Graphic Novel Review: Charlotte Brontë before Jane Eyre by Glynnis Fawkes
Posted on February 11, 2020 at 11:23 am by Gene Ambaum
Charlotte Brontë before Jane Eyre by Glynnis Fawkes. Introduction by Alison Bechdel. Disney Hyperion, 2019. 9781368023290. 92pp plus a postscript, discussions of source material for pages, and a bibliography.
This graphic novel opens in 1837 with Charlotte Brontë receiving a letter from Robert Southey warning her against writing for celebrity. The story then flashes back to her family life at Haworth Parsonage where, as a child, she lost not only her mother but her two older sisters in the space of a few years. Her father sent her to school, hoping to make her into a teacher and prepare her for her future. She and her remaining sisters and brother have vivid imaginations and make up stories together. Charlotte has ambitions of writing and publish, and this seems to carry her sisters along later in life as they struggle to work as teachers and governesses.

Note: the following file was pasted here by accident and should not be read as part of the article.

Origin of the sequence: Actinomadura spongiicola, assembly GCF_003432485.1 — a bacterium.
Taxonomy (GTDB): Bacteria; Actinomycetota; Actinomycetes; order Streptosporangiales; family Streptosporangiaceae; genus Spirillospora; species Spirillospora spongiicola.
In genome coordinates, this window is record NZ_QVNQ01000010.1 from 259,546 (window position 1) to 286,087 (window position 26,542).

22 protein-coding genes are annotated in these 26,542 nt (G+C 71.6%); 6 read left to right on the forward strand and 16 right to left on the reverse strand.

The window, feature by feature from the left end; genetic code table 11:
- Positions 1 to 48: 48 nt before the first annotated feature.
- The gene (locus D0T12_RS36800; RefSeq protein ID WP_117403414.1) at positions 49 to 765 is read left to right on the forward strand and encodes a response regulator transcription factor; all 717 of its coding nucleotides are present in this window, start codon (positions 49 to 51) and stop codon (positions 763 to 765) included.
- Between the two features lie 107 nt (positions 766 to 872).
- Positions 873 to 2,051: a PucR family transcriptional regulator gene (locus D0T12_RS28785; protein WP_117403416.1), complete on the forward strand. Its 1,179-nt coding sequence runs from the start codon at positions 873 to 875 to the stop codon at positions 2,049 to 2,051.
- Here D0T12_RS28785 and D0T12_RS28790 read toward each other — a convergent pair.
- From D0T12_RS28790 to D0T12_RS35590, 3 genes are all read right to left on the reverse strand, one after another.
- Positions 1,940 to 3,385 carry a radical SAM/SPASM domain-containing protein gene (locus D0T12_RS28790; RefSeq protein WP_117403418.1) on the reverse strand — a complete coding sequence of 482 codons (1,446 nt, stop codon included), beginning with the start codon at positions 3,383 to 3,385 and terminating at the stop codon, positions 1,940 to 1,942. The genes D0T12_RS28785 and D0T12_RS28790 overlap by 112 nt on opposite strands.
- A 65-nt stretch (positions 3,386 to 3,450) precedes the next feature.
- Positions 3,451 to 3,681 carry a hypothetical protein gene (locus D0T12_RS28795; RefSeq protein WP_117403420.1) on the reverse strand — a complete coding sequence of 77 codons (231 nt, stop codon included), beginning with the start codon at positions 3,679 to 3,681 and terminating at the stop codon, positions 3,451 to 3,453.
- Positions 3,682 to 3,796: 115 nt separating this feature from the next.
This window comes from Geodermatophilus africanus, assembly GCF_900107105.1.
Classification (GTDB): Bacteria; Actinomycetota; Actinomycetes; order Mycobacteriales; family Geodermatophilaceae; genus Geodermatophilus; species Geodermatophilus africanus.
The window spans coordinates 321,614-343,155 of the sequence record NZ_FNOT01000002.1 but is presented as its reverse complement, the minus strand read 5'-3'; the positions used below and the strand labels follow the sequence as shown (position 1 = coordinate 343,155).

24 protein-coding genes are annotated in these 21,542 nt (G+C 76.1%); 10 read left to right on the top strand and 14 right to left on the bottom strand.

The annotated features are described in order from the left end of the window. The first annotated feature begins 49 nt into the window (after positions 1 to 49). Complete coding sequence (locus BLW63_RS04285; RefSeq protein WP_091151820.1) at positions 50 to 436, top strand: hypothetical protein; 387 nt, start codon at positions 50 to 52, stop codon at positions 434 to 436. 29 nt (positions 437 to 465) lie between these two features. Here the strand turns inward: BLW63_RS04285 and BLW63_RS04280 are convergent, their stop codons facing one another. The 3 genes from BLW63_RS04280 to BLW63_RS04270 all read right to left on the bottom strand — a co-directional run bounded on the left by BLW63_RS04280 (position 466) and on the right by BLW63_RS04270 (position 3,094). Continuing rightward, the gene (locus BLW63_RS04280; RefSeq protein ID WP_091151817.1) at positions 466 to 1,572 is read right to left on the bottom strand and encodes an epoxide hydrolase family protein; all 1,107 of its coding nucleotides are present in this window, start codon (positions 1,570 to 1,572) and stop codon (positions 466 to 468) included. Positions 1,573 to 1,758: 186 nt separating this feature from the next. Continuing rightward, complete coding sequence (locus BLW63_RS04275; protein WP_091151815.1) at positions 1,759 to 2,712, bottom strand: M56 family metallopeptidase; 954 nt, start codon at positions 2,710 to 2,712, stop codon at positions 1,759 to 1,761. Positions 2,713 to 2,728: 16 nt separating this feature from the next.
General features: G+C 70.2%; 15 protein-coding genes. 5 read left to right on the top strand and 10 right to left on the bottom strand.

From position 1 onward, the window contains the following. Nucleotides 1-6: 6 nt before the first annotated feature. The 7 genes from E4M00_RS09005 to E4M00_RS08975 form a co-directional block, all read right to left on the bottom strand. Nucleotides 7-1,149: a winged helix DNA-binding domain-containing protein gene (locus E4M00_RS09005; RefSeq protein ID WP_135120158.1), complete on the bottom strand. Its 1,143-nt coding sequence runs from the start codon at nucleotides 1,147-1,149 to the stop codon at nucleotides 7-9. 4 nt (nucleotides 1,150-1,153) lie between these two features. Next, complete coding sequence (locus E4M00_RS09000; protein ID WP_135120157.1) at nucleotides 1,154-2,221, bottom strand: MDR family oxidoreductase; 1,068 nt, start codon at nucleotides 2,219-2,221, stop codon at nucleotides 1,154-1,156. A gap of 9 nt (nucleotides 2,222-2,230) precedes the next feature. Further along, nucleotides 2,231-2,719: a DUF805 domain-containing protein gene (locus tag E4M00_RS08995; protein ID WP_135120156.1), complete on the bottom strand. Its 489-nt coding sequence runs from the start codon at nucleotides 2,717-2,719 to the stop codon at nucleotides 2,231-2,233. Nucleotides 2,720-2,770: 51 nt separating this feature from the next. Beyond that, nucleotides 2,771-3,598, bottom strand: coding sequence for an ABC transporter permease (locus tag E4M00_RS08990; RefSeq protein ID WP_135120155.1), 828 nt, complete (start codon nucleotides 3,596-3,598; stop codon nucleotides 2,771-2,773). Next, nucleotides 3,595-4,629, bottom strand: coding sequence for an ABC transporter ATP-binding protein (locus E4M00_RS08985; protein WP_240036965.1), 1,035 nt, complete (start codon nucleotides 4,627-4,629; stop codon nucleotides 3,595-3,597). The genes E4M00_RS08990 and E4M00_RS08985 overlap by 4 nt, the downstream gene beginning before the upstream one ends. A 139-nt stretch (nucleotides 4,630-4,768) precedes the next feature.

My favorite moment in Brontë’s life story is when, as a student, she gets in trouble for scaring another girl with a story late at night in a school dormitory, when they’re all supposed to be asleep. (Fawkes says in her notes that this was the only time the serious and reserved Brontë was ever in trouble at school, and explains how she made up that tale Brontë tells in the book.)
This is one of the times my love of comics leads me to learn about something I wouldn’t otherwise be interested in. I’ve read Jane Eyre and other books by Charlotte Brontë’s sisters, but had no idea about their lives. Glynnis Fawkes’ pencil drawings really brought them all to life for me, and led me to read a bit more about the Brontës after I finished this book. Next time I need a “comics do in fact lead to other reading” anecdote for a concerned parent in a library, I’ll honestly be able to use myself as an example.